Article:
WASHINGTON - The police officer who shot and killed an unarmed-African American man after a traffic stop in D.C. is fighting for his job.
Officer Brian Trainer has been on paid administrative leave since the September 2016 shooting that left 31-year-old Terrence Sterling dead. Trainer stood before the D.C. police trial board on Wednesday to petition for his job and pleaded not guilty to the three charges he faces.
Sterling was on his motorcycle in Northwest D.C. when the shooting and chase happened. The shooting was immediately clouded in controversy as D.C. police protocol forbids officers from pursuing vehicles for traffic violations. It was also learned that Trainer did not turn on his body camera until after the shooting.
Following the shooting, Trainer told investigators that he feared for his life and fired as Sterling's motorcycle struck the door of his police cruiser. He also stated that his leg had been pinned due to the force of Sterling's motorcycle hitting the door of the police cruiser.
Howard Dorsey, a witness to the incident, described what he testified at the trial board.
"I was just parked at a red light. The bike came up on my left-hand side," he said. "He was walking the bike and he got in front of me and that is when the police cruiser came in a matter of seconds and he leaned off to the left. When he leaned off to the left and started going, he tapped the door because I remember seeing the door partially open and shots were fired."
Trainer sat at the defense table on Wednesday as an internal affairs investigator testified to the trial board about what unfolded the evening of Sept. 11, 2016. The investigator told the panel, which features two captains and a commander, that he did not believe the injuries Trainer claimed to have sustained when Sterling's motorcycle struck his patrol cruiser. The investigator said he believed the injury Trainer sustained to his leg occurred while he was attempting to render aid to Sterling.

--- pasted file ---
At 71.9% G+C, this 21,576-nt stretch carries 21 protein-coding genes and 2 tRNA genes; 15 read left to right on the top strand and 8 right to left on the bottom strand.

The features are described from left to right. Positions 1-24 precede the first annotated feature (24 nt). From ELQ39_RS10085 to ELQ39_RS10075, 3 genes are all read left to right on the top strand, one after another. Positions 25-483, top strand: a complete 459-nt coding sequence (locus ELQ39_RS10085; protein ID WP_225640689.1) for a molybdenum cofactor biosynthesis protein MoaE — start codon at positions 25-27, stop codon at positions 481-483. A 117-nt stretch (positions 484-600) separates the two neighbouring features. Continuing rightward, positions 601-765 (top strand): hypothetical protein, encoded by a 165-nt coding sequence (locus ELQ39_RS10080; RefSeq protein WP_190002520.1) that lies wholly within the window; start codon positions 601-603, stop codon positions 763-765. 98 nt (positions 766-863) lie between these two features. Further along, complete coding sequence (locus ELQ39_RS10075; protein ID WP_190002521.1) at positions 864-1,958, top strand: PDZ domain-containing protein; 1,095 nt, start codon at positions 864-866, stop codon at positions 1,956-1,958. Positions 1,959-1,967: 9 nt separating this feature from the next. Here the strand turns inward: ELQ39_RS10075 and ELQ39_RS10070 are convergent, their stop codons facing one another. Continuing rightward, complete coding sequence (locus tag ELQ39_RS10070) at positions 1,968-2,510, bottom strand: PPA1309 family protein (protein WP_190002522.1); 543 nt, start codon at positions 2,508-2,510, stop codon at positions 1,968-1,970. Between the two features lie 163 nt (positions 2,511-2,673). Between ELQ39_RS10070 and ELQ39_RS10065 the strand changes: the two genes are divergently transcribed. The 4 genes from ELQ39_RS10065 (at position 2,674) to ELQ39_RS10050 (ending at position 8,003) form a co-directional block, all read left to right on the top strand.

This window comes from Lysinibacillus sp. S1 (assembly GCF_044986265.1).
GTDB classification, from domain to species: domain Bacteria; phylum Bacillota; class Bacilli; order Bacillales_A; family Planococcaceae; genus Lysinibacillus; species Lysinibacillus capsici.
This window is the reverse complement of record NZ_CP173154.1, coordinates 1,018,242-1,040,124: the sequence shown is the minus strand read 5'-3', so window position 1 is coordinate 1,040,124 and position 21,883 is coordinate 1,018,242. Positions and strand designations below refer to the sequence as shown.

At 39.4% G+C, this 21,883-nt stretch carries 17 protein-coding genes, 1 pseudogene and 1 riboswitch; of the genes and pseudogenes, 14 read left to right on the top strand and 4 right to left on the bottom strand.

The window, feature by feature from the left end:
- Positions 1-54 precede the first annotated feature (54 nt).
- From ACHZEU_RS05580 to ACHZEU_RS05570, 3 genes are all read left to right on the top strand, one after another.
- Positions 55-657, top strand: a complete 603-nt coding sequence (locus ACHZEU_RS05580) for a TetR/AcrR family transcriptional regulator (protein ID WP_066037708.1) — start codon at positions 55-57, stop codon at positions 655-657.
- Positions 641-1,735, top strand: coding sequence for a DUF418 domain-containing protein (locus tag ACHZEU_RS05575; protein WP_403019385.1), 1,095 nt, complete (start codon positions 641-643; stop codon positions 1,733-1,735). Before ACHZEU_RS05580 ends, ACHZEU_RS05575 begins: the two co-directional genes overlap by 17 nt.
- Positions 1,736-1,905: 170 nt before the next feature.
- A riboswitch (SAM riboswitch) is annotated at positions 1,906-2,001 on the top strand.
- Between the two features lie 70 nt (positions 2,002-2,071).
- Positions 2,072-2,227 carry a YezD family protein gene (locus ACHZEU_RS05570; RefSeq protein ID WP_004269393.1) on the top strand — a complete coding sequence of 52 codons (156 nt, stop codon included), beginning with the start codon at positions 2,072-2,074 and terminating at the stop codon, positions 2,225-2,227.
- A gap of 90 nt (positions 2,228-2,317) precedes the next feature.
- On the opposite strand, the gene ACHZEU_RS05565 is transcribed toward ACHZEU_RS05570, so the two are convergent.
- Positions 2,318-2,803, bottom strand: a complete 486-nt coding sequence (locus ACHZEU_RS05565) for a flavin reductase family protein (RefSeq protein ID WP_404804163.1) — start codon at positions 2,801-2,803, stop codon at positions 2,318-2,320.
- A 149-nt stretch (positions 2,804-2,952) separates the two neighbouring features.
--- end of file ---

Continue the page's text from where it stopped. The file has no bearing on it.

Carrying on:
A photograph showed to the trial board indicates there were three to four red marks to Trainer's right leg, but no blood was visible. The investigator said if Trainer's leg was pinned by the door, he would've sustained injuries to both sides of his leg.
Before his body camera was turned off, Trainer told an officer responding to the scene that he was not injured.
Testimony presented at the trial board revealed the driver of the cruiser, Officer Jordan Palmer, admitted to pursuing Sterling without permission. Trainer told a different story to investigators following the shooting, stating he and Palmer were doing what is called an aggressive canvassing of the area.
After hearing that information, one of the captains on the trial board asked why Trainer wasn't charged with making a false statement. A detective on the stand said it was a judgment call.
The community held a vigil Wednesday continuing to seek justice for Sterling after Trainer was not brought up on criminal charges.
In December 2017, D.C. police determined the shooting of Sterling was unjustified and recommended Trainer be fired. In February, Sterling's family reached a settlement agreement in the civil suit filed against the D.C. government for $3.5 million.
Trainer's hearing before the trial board is expected to continue through Friday.